A Saanich councillor wants to limit the length of meetings.
Coun. Judy Brownoff has submitted a report to council in which she notes that council, committee of the whole meetings, and public hearings have gone well beyond 11 p.m. A review of recent meetings confirms this point.
Councillors met not once, but twice for more than six hours in June alone, first on June 10 for a special council meeting followed by a committee of the whole meeting, then again on June 18 for a public hearing that actually included a pizza break for councillors, staff and the public. The day before — June 17 — councillors had met for more than four hours. On July 8, councillors met for more than four hours.
“Members of the public are noting their concern with [council]’s effective decision making ability and the public’s input into the late hours of the evening or next morning,” said Brownoff in her report.
Other councillors have made a comparable argument.
As councillors were debating Natural Saanich, ambitious process to replace the rescinded Environmental Development Permit Area bylaw, during the early morning hours of June 11, Coun. Susan Brice urged her colleagues to press the pause debate on the debate, citing among others reasons the hour.
“I just don’t think good decisions are made early in the morning, quite frankly,” she said.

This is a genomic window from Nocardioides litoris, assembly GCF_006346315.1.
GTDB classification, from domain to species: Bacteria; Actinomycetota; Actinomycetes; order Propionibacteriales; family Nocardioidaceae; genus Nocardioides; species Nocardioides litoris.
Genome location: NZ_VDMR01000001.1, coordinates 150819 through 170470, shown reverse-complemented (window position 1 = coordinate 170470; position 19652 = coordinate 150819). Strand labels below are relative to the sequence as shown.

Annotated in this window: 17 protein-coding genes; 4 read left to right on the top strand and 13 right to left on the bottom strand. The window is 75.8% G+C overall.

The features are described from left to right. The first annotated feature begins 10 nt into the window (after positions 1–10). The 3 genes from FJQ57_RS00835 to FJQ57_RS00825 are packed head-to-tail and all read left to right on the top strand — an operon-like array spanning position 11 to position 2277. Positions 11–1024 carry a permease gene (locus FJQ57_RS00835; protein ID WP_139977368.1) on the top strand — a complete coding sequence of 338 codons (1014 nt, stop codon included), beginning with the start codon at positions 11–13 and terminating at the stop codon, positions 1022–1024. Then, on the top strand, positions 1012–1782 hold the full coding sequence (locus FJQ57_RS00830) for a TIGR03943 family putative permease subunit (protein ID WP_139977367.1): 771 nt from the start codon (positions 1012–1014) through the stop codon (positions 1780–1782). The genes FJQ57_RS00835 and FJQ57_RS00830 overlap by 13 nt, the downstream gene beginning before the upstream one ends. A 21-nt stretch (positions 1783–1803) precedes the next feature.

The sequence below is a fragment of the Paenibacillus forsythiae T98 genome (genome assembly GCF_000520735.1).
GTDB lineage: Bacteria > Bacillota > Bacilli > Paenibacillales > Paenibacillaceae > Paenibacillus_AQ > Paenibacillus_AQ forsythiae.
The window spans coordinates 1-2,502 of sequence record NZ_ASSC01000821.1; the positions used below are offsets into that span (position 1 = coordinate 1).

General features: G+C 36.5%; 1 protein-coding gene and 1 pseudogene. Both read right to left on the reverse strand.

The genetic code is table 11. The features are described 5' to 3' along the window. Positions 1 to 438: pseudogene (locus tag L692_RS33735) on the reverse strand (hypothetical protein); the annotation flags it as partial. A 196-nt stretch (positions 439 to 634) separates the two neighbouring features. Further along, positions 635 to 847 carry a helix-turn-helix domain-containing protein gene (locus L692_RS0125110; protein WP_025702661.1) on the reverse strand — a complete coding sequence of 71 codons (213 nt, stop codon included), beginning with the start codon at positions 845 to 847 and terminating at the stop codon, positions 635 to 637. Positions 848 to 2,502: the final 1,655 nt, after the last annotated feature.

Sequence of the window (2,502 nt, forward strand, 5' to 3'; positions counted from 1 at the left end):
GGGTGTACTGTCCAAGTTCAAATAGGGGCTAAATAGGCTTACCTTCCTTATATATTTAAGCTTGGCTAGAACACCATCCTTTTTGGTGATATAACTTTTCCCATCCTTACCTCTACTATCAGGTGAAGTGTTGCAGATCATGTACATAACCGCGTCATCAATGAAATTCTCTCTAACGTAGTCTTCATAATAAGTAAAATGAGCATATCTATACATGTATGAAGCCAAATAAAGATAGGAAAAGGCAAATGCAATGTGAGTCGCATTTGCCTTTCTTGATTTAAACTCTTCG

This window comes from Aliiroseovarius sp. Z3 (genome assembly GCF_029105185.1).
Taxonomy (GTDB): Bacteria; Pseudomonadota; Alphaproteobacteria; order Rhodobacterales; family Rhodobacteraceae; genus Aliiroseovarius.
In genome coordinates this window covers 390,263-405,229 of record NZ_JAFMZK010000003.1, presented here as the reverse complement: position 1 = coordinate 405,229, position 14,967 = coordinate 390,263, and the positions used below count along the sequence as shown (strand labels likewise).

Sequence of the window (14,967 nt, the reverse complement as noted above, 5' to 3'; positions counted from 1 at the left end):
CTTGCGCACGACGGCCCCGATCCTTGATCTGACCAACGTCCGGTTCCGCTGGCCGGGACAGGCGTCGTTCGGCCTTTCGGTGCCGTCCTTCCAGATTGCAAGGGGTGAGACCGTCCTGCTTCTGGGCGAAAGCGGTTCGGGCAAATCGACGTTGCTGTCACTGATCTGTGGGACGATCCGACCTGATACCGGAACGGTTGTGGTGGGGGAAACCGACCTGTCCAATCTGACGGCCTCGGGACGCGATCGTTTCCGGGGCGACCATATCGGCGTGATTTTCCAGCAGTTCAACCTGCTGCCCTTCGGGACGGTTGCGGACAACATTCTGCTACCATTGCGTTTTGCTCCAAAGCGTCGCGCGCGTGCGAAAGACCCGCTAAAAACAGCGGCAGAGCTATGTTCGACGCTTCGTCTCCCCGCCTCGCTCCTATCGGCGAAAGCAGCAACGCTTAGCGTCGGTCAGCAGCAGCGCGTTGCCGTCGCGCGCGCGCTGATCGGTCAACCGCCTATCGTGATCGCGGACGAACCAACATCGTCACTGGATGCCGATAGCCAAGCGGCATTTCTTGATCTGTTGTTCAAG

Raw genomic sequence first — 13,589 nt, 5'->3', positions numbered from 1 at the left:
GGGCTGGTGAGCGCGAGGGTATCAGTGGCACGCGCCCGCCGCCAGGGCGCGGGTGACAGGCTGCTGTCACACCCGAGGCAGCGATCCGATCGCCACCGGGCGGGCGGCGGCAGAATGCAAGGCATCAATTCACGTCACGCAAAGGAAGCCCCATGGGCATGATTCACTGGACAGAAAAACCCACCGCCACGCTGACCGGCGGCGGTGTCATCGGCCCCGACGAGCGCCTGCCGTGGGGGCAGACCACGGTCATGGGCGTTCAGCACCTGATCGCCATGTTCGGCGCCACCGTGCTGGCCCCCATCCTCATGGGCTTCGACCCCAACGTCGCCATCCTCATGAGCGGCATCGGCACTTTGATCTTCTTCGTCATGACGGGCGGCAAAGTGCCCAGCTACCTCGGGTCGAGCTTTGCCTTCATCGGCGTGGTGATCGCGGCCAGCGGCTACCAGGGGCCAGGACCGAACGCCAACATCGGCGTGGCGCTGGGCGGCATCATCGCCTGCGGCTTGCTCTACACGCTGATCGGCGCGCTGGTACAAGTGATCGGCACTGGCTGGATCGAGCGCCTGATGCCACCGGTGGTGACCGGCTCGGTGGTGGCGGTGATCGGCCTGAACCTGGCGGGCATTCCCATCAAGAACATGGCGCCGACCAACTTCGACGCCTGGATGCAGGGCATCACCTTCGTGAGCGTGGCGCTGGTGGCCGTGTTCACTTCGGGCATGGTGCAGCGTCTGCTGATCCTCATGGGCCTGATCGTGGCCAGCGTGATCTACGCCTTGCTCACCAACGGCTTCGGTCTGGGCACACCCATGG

Brownoff would now like to see all types of council meetings end by 10 p.m. Unless a two-thirds majority of council extend the meeting, the chair would have the power to declare another meeting date and time to deal with any outstanding issues.
If extended, the meeting would continue until 11 p.m. “[And] if there are still agenda items the [chair] will declare a date and time for those items to be dealt with,” she said in her report.
If council were to change Saanich’s procedure bylaw, it would come some two years after Saanich council voted to alternate between regular council meetings and committee-of-the-whole meetings to cut down the length of meetings. “After several hours of concentration, especially late at night, the ‘intellectual capacity’ of any group is compromised by mental fatigue,” said a staff report at the time. “This can lead to less effective communications, and reduced decision-making quality.”
The public, however, had also heard at the time that meetings themselves might not get any shorter, with staff saying that it would be hard to foresee the length of meetings. Then-mayor Richard Atwell said the length of meetings depends on the number of contentious issues and council’s ability to limit and schedule them.